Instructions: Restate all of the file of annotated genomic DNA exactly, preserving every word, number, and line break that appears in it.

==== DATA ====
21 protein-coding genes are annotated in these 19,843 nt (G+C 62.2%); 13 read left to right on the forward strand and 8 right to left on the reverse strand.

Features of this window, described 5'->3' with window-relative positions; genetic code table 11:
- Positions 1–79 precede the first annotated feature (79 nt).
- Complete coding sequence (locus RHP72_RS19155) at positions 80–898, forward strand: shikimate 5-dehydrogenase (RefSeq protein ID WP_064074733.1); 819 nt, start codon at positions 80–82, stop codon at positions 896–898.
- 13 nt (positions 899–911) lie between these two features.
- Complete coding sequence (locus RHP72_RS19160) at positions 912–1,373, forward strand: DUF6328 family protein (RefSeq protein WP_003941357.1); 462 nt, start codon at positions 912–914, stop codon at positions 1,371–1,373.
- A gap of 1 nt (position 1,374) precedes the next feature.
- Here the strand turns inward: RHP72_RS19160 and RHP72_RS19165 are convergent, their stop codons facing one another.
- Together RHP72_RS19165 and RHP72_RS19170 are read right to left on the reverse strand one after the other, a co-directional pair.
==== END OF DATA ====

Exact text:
21 protein-coding genes are annotated in these 19,843 nt (G+C 62.2%); 13 read left to right on the forward strand and 8 right to left on the reverse strand.

Features of this window, described 5'->3' with window-relative positions; genetic code table 11:
- Positions 1–79 precede the first annotated feature (79 nt).
- Complete coding sequence (locus RHP72_RS19155) at positions 80–898, forward strand: shikimate 5-dehydrogenase (RefSeq protein ID WP_064074733.1); 819 nt, start codon at positions 80–82, stop codon at positions 896–898.
- 13 nt (positions 899–911) lie between these two features.
- Complete coding sequence (locus RHP72_RS19160) at positions 912–1,373, forward strand: DUF6328 family protein (RefSeq protein WP_003941357.1); 462 nt, start codon at positions 912–914, stop codon at positions 1,371–1,373.
- A gap of 1 nt (position 1,374) precedes the next feature.
- Here the strand turns inward: RHP72_RS19160 and RHP72_RS19165 are convergent, their stop codons facing one another.
- Together RHP72_RS19165 and RHP72_RS19170 are read right to left on the reverse strand one after the other, a co-directional pair.